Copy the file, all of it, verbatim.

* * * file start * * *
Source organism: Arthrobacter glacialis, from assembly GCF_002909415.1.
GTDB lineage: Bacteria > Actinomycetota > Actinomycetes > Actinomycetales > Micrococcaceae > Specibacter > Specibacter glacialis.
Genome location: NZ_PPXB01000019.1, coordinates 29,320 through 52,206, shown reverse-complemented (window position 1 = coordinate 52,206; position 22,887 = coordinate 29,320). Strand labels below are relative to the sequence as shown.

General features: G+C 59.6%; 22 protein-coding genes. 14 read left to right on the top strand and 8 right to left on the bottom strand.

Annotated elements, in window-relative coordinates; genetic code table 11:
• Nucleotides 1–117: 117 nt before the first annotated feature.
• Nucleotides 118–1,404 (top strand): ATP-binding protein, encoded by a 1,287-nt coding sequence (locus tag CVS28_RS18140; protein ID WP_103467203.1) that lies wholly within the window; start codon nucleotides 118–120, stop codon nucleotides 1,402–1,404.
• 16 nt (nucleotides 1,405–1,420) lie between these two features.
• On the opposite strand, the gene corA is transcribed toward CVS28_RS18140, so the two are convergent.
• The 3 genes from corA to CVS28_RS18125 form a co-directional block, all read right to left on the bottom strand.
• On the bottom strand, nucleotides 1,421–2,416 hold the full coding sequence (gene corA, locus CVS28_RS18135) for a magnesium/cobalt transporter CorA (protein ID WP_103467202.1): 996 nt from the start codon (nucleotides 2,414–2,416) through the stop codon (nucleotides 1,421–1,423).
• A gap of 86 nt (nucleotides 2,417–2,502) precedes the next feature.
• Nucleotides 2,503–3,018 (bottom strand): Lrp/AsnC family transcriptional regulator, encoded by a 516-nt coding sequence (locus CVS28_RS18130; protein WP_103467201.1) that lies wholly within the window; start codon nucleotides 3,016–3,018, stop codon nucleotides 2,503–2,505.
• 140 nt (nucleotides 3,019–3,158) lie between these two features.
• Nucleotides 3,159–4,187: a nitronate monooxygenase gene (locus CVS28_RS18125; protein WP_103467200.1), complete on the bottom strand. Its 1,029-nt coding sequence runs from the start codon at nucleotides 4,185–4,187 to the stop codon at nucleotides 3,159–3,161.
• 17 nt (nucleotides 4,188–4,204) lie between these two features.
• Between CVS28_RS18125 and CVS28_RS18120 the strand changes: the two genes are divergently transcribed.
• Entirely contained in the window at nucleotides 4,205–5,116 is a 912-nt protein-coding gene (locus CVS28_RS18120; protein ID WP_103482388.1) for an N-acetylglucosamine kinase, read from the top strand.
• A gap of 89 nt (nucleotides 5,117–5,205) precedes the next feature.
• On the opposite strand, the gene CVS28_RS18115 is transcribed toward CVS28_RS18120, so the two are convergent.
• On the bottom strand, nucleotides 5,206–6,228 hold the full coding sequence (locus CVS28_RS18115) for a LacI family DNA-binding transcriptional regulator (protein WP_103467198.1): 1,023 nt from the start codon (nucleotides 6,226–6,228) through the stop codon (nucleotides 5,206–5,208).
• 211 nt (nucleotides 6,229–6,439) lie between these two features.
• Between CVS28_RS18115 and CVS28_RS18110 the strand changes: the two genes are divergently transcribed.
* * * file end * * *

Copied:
Source organism: Arthrobacter glacialis, from assembly GCF_002909415.1.
GTDB lineage: Bacteria > Actinomycetota > Actinomycetes > Actinomycetales > Micrococcaceae > Specibacter > Specibacter glacialis.
Genome location: NZ_PPXB01000019.1, coordinates 29,320 through 52,206, shown reverse-complemented (window position 1 = coordinate 52,206; position 22,887 = coordinate 29,320). Strand labels below are relative to the sequence as shown.

General features: G+C 59.6%; 22 protein-coding genes. 14 read left to right on the top strand and 8 right to left on the bottom strand.

Annotated elements, in window-relative coordinates; genetic code table 11:
• Nucleotides 1–117: 117 nt before the first annotated feature.
• Nucleotides 118–1,404 (top strand): ATP-binding protein, encoded by a 1,287-nt coding sequence (locus tag CVS28_RS18140; protein ID WP_103467203.1) that lies wholly within the window; start codon nucleotides 118–120, stop codon nucleotides 1,402–1,404.
• 16 nt (nucleotides 1,405–1,420) lie between these two features.
• On the opposite strand, the gene corA is transcribed toward CVS28_RS18140, so the two are convergent.
• The 3 genes from corA to CVS28_RS18125 form a co-directional block, all read right to left on the bottom strand.
• On the bottom strand, nucleotides 1,421–2,416 hold the full coding sequence (gene corA, locus CVS28_RS18135) for a magnesium/cobalt transporter CorA (protein ID WP_103467202.1): 996 nt from the start codon (nucleotides 2,414–2,416) through the stop codon (nucleotides 1,421–1,423).
• A gap of 86 nt (nucleotides 2,417–2,502) precedes the next feature.
• Nucleotides 2,503–3,018 (bottom strand): Lrp/AsnC family transcriptional regulator, encoded by a 516-nt coding sequence (locus CVS28_RS18130; protein WP_103467201.1) that lies wholly within the window; start codon nucleotides 3,016–3,018, stop codon nucleotides 2,503–2,505.
• 140 nt (nucleotides 3,019–3,158) lie between these two features.
• Nucleotides 3,159–4,187: a nitronate monooxygenase gene (locus CVS28_RS18125; protein WP_103467200.1), complete on the bottom strand. Its 1,029-nt coding sequence runs from the start codon at nucleotides 4,185–4,187 to the stop codon at nucleotides 3,159–3,161.
• 17 nt (nucleotides 4,188–4,204) lie between these two features.
• Between CVS28_RS18125 and CVS28_RS18120 the strand changes: the two genes are divergently transcribed.
• Entirely contained in the window at nucleotides 4,205–5,116 is a 912-nt protein-coding gene (locus CVS28_RS18120; protein ID WP_103482388.1) for an N-acetylglucosamine kinase, read from the top strand.
• A gap of 89 nt (nucleotides 5,117–5,205) precedes the next feature.
• On the opposite strand, the gene CVS28_RS18115 is transcribed toward CVS28_RS18120, so the two are convergent.
• On the bottom strand, nucleotides 5,206–6,228 hold the full coding sequence (locus CVS28_RS18115) for a LacI family DNA-binding transcriptional regulator (protein WP_103467198.1): 1,023 nt from the start codon (nucleotides 6,226–6,228) through the stop codon (nucleotides 5,206–5,208).
• 211 nt (nucleotides 6,229–6,439) lie between these two features.
• Between CVS28_RS18115 and CVS28_RS18110 the strand changes: the two genes are divergently transcribed.